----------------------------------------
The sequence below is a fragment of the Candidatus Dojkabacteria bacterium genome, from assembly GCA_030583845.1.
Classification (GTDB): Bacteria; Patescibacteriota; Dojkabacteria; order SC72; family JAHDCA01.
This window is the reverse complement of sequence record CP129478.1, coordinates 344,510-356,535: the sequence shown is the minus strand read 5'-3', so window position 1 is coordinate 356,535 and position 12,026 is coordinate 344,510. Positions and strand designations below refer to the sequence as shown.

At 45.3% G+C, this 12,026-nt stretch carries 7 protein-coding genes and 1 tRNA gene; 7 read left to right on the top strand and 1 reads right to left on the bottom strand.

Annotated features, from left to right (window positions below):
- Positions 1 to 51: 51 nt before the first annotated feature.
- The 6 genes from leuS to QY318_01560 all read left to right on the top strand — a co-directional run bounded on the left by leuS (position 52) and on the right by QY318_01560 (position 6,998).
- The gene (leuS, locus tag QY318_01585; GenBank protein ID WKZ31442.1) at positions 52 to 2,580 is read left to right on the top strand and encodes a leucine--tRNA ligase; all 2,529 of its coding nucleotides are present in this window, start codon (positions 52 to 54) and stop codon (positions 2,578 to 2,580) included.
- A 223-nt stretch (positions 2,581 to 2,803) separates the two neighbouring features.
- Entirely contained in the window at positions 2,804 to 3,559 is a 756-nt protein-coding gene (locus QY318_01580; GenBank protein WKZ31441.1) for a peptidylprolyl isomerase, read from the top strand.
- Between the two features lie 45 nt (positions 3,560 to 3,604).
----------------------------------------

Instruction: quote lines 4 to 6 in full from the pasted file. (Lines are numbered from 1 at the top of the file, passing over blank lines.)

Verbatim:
At 45.3% G+C, this 12,026-nt stretch carries 7 protein-coding genes and 1 tRNA gene; 7 read left to right on the top strand and 1 reads right to left on the bottom strand.

Annotated features, from left to right (window positions below):
- Positions 1 to 51: 51 nt before the first annotated feature.